Online Veterinary Assistant Training
Become a Veterinary Assistant
According to the Bureau of Labor Statistics, the average salary of a veterinary assistant is currently just over $26,000 per year.
Jobs are expected to increase by 19% through 2026, which is considered much faster than average positions. There should be plenty of job opportunities for veterinary assistants regardless of location.
Veterinary Assistant FAQs
WHAT DOES A VETERINARY ASSISTANT DO?
The number one job of a veterinary assistant is to support the veterinarian as well as veterinarian technicians with basic tasks. Veterinary assistants typically feed, weigh, bathe and take the temperature of animals. They may also help give medication, clean cages and help restrain animals during treatment or other medical procedures as needed.
DO VETERINARY ASSISTANTS HANDLE ADMINISTRATIVE DUTIES?
Some veterinary assistants perform clerical work such as scheduling appointments and speaking with customers. As a vet assistant, you may handle many of the logistical and operating duties, such as check-in, billing and after visit care. Duties will vary depending on the office you work in, but every task is to ensure the health and well-being of animals inside the veterinary practice.
WHAT’S THE DIFFERENCE BETWEEN A VETERINARY ASSISTANT AND VETERINARY TECHNICIAN?
Veterinary assistants are typically trained through a certificate program to help with basic duties. Veterinary technicians, on the other hand, have a formal education and work as the nurse of a veterinarian. Veterinary technicians need two-year associate degrees accredited by the American Veterinary Medical Association (AVMA).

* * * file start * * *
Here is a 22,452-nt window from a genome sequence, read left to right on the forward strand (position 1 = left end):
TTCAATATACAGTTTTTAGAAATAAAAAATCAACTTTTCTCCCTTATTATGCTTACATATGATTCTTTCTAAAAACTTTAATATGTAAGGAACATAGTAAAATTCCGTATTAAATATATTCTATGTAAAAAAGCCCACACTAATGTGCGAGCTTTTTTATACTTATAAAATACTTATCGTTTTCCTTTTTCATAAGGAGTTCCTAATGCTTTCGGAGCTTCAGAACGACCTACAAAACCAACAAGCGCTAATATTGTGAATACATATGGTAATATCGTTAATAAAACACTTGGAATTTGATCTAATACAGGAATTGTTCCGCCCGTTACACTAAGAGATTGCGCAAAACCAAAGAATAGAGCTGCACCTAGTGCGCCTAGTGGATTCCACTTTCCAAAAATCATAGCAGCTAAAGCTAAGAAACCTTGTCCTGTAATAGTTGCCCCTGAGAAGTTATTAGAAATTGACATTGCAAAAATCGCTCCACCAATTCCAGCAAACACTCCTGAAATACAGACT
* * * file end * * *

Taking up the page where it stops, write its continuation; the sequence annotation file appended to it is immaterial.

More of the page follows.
CAN I GO FROM A VETERINARY ASSISTANT TO A VETERINARY TECHNICIAN?
Yes. If you pursue additional education and licensing, you could become a veterinary technician. Working as a vet assistant is a great first step to understanding the industry, different specialties and advanced duties required to work as a vet technician.
Anatomy and physiology of the major organ systems
Handling medical records and communicate with clients and coworkers
Restraining animals for procedures, take vital signs, and bathe them
Nutrition, vaccinations and administering medication
Preparing prescriptions, taking blood samples and radiographs
There are no prerequisites to take this course.
WELCOME TO THE VETERINARY HOSPITAL
GETTING READY FOR YOUR FIRST VISIT
PHYSIOLOGY AND ANATOMY 1: DIRECTIONAL SIGNS AND THE SKELETAL SYSTEM
PHYSIOLOGY AND ANATOMY 2: THE NERVOUS SYSTEM, ENDOCRINE SYSTEM, AND MUSCLES AND JOINTS
PHYSIOLOGY AND ANATOMY 3: THE CIRCULATORY AND RESPIRATORY SYSTEMS
PHYSIOLOGY AND ANATOMY 4: THE DIGESTIVE SYSTEM, UROGENITAL SYSTEM, LIVER, AND SPLEEN
FRONT OFFICE DUTIES: RECORDS, CONFIDENTIALITY, AND CLIENT RELATIONS
MORE FRONT OFFICE TIPS, AND DETERMINING AGE AND GENDER OF KITTENS AND PUPPIES
FELINE AND EXOTIC RESTRAINT
THE PHYSICAL EXAMINATION: PROCEDURES, RESTRAINT, AND VITAL SIGNS
EVERYDAY PROCEDURES FOR THE VETERINARY ASSISTANT
WORKPLACE HAZARDS AND INFECTION CONTROL
THE REPRODUCTIVE CYCLE AND STERILIZATION PROCEDURES
NUTRITION BASICS AND PRESCRIPTION FOODS
PRESCRIPTIONS: PREPARING AND CALCULATING DOSES
PRESCRIPTIONS: TYPES OF MEDICATIONS AND WHAT THEY DO
THE EUTHANASIA PROCESS
TAKING BLOOD SAMPLES
INTERPRETING BLOOD TESTS AND HANDLING BLOOD
URINE COLLECTION, HANDLING, AND INTERPRETATION
TESTS: SEROLOGY, SCRAPINGS, SMEARS, FLOTATIONS, AND NECROPSIES
RADIOGRAPHS AND PERSONAL SAFETY
PAIN RECOGNITION AND EMERGENCY CARE
DENTISTRY: CHARTING, TOOTH DISEASE, AND DENTAL CARE
EXTERNAL PARASITES: FLEAS, TICKS, MITES, AND MORE
PARASITES OF THE GASTROINTESTINAL TRACT AND HEART
POISONINGS IN PETS
SURGERY 1: PREPARING THE PATIENT
SURGERY 2: YOUR ROLE DURING AND AFTER
UNDERSTANDING ANIMAL BEHAVIOR
THE JOB SEARCH AND FUTURE OPPORTUNITIES
Jeff Grognet has been a companion animal veterinarian for 25 years. He was a pioneer in the field of veterinary assistant teaching, developing his first course more than 18 years ago. Due to the success of his veterinary receptionist/assistant courses, he expanded his teaching into other high-demand areas including pet first aid and alternative medical therapies for companion animals. He practices at a veterinary hospital and contributes regularly to several magazines.